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Anton BRUCKNER (1824-1896)
Symphony No. 7 in E major, WAB 107 (1885 Version with modifications by Bruckner; ed. Albert Gutmann)
Orchestre de la Suisse Romande/Carl Schuricht
rec. live, 25 January 1961, Victoria Hall, Geneva. Mono

There are probably something approaching 150 recordings of Bruckner’s most popular symphony in the catalogue, so knowing where to start is problematic. It probably isn’t necessarily with a live, mono recording by an orchestra not especially renowned for sumptuousness of tone, although the presence of Schuricht certainly presents an inducement to hear this. He was already over eighty when he conducted this performance and had acquired quite a reputation as a Brucknerian, conducting his symphonies regularly in an age when that was a rarer occurrence.

The brittle mono sound and occasional cough are superficial barriers to enjoyment but soon ignored by any listener with a will. Schuricht’s manner is immediately free, fluid and rhapsodic, lighter than many an interpreter and less compromised, I suppose, by the shrill string tone and recessed bass here than weightier accounts. I am unsure whether that shrillness is a characteristic of the orchestra or the engineering; perhaps both. I do find Schuricht’s way with the music to be constantly interesting and engaging, however; there is something rather “modern” about his freedom. However, the scratchy sound, residual hiss and boxy acoustic do become more of a barrier to appreciating the free-flowing Adagio, which unfolds naturally without bombast – but I am disappointed by the absence of the cymbal and triangle clash. The Scherzo is one of the fastest – if not the fastest – in the catalogue, although it just sounds propulsive rather than breathless, especially as the Trio is surprisingly leisurely and reposeful, providing a rare moment of calm. Schuricht’s characteristically spry, sparkling direction helps confer some sense of unity on the three, disparate, main themes of the finale. He certainly doesn’t try to minimise its galumphing eccentricities but revels in them. The orchestra isn’t always up to the demands of the music; intonation and ensemble become ragged over the last, climactic three minutes although there is no shortage of excitement and the audience response is instantly enthusiastic before the applause is abruptly cut off.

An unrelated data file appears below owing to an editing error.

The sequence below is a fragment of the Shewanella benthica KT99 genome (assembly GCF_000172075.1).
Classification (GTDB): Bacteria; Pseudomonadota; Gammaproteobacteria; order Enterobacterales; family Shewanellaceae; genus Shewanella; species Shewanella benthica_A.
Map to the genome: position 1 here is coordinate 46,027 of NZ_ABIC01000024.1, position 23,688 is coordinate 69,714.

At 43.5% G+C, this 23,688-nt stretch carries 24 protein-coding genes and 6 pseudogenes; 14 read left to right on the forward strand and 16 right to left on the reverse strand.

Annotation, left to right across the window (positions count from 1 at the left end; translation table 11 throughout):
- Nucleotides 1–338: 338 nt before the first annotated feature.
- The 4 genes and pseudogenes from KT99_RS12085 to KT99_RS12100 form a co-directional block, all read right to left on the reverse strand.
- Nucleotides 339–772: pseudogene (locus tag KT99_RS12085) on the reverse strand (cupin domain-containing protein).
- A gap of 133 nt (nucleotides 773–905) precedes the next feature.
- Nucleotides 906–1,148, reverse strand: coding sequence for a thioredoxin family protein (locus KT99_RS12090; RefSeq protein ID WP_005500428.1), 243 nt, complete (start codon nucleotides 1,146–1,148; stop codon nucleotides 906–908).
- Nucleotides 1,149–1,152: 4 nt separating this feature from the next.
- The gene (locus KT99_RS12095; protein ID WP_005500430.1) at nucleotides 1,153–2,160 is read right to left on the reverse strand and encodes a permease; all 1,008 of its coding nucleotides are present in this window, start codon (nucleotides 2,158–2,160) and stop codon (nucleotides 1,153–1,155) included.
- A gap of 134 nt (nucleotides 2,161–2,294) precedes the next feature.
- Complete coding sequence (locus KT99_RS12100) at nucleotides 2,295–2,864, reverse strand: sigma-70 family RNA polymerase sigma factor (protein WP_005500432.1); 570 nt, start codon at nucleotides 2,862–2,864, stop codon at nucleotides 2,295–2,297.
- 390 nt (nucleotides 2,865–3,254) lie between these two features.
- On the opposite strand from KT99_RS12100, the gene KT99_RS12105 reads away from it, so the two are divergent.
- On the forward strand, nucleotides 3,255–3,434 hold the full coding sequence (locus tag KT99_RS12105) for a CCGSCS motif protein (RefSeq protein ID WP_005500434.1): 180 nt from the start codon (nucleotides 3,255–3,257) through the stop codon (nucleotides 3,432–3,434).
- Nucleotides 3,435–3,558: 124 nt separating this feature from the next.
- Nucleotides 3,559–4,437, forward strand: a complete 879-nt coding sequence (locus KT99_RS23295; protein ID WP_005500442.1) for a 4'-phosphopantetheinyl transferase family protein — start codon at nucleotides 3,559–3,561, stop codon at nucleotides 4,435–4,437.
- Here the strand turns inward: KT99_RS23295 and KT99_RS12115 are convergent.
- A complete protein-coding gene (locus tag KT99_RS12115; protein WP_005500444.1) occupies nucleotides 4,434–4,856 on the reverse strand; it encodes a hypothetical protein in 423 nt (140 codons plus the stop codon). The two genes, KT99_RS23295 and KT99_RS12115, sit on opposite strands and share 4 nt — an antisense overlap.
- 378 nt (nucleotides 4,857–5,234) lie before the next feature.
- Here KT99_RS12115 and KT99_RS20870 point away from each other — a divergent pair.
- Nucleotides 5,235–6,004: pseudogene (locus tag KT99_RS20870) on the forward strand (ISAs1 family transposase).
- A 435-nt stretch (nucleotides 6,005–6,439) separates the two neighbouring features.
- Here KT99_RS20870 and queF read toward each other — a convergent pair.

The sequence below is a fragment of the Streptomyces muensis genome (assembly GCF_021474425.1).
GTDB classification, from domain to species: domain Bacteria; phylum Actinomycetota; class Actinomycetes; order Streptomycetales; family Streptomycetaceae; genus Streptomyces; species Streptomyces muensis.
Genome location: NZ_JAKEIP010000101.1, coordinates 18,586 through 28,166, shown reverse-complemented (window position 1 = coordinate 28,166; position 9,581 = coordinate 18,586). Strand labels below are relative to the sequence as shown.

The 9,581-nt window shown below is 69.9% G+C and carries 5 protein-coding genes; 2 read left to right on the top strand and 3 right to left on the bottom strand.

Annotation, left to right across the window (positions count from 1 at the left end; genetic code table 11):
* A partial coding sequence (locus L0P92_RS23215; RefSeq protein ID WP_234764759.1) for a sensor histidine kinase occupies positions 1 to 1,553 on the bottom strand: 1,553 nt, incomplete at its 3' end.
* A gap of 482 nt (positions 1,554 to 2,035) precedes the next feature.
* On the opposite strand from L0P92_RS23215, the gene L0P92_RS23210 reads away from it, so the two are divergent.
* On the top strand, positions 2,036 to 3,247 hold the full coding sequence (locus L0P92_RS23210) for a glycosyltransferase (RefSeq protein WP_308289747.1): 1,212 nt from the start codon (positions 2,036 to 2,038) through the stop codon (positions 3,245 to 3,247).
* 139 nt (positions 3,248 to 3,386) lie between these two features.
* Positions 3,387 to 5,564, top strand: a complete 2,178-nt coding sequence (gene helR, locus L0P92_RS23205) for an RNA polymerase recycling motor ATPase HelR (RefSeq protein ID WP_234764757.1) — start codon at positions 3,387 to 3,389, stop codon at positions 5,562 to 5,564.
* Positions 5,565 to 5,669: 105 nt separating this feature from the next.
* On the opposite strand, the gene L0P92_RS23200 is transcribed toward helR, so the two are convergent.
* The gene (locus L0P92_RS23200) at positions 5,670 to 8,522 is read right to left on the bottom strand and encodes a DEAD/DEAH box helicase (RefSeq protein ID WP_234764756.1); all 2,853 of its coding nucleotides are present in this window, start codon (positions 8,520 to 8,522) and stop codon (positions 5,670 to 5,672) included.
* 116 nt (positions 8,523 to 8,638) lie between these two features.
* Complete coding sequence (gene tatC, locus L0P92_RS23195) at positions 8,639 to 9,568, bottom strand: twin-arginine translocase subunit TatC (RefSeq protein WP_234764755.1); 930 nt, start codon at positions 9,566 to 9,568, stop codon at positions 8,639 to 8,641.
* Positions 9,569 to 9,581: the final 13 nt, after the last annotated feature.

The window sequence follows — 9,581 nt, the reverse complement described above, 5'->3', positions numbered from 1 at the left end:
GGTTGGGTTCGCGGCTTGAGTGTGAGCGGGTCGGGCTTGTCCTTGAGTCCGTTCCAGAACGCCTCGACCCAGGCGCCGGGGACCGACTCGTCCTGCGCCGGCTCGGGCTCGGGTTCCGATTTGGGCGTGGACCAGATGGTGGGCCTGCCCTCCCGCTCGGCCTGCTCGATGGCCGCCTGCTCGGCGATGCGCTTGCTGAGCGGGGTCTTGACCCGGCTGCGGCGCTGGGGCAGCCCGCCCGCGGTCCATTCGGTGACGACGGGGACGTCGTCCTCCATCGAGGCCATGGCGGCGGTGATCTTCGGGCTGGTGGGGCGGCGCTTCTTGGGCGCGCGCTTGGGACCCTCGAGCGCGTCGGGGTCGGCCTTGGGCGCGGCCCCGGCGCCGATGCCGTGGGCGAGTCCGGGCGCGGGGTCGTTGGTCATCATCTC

My default choices for this symphony have long been Eichhorn, Sanderling or any of Karajan’s recordings up to and including his final one; more recent successes include recordings by Schaller, Ballot and Nelsons. This recording, however, falls into the vintage category where Furtwängler and Knappertsbusch jointly reign. If you prefer a more mercurial, less magisterial approach to this music than what they provide and I prefer, you might well gravitate towards Schuricht here.

Ralph Moore

(This review was commissioned and reproduced here by kind permission of The Bruckner Journal.)

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